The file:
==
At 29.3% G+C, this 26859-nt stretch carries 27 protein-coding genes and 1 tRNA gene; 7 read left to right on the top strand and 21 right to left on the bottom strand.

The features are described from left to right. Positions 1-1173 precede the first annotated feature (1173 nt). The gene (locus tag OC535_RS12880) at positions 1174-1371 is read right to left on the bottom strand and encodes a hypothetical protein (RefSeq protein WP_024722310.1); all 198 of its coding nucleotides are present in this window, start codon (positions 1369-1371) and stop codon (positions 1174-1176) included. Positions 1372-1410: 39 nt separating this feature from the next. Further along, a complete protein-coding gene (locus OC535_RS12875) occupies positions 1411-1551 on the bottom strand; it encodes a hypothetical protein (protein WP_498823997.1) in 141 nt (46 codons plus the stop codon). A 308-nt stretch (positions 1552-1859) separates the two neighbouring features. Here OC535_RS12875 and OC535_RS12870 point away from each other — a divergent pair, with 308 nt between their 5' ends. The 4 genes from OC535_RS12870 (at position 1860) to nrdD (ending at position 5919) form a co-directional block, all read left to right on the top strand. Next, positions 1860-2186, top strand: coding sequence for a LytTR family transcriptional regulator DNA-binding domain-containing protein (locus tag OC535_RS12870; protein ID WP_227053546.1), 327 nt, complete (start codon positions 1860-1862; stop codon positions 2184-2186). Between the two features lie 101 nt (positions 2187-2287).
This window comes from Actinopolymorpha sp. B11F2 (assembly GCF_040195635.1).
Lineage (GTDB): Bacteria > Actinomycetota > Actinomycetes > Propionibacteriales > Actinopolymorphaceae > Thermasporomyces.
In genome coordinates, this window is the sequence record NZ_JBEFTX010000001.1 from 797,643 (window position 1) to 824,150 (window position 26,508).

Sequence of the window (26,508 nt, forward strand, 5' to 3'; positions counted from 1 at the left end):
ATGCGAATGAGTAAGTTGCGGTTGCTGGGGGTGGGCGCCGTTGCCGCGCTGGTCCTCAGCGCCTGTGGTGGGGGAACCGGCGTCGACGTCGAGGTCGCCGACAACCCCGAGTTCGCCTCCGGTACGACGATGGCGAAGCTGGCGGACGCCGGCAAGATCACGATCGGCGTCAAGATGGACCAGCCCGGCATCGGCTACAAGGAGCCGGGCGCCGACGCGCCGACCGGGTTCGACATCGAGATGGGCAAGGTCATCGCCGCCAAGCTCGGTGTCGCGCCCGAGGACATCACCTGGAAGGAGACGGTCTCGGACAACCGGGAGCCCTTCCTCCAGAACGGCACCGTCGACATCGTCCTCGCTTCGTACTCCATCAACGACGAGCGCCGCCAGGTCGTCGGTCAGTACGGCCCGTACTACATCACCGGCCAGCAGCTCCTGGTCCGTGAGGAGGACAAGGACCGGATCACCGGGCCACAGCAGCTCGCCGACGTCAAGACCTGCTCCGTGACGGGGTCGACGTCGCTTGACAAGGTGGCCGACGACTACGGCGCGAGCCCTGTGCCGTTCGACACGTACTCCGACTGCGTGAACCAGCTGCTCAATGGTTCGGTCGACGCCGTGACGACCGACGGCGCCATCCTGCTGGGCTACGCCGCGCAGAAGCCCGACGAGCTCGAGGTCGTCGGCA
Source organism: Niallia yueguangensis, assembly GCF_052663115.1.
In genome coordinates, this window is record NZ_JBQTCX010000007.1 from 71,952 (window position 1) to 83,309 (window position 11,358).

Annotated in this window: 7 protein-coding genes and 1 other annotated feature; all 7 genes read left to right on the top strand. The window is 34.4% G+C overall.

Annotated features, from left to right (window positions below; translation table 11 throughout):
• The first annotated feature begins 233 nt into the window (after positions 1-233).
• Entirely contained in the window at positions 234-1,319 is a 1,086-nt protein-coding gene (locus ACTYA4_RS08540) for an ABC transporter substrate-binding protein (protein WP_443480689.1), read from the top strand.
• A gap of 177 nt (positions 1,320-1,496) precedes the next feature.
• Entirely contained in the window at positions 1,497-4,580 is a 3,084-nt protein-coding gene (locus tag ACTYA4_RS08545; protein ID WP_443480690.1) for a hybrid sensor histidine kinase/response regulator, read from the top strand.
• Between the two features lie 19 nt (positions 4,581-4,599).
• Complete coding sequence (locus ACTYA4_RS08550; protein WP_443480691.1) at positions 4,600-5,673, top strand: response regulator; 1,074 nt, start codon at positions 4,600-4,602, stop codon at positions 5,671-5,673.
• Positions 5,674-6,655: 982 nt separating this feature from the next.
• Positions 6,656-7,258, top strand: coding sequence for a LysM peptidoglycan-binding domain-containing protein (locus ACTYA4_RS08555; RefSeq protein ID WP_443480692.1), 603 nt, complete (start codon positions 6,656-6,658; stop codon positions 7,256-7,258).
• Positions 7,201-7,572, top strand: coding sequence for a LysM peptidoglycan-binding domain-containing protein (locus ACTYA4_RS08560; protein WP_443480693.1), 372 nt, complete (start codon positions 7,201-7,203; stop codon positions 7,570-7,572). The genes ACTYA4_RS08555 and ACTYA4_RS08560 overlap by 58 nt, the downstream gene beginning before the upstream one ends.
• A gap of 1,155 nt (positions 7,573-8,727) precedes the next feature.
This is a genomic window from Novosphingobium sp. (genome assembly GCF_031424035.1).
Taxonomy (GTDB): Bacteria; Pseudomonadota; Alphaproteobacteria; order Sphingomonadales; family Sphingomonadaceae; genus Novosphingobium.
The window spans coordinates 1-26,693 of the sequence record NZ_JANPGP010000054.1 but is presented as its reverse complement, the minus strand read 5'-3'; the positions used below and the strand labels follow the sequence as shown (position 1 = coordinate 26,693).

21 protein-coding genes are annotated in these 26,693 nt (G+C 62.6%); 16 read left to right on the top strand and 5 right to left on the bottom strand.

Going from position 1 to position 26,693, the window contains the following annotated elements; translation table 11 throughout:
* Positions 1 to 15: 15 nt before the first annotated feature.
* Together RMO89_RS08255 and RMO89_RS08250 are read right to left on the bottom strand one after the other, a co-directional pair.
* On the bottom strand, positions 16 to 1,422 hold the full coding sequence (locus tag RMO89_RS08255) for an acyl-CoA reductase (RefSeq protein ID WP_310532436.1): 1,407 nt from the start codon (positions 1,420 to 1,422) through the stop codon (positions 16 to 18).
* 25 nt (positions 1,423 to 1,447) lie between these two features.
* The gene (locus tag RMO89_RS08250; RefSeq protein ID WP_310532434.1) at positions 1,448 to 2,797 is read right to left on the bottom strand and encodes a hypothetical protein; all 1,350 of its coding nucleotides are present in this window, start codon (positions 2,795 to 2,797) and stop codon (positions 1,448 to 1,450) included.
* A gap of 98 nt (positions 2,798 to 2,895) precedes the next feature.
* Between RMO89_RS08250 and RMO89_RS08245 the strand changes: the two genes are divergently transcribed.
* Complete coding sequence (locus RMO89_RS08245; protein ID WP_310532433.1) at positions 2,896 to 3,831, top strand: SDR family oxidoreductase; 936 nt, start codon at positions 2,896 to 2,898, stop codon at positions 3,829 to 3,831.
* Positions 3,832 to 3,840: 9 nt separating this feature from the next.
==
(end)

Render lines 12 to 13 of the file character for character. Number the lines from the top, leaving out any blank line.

• The first annotated feature begins 233 nt into the window (after positions 1-233).
• Entirely contained in the window at positions 234-1,319 is a 1,086-nt protein-coding gene (locus ACTYA4_RS08540) for an ABC transporter substrate-binding protein (protein WP_443480689.1), read from the top strand.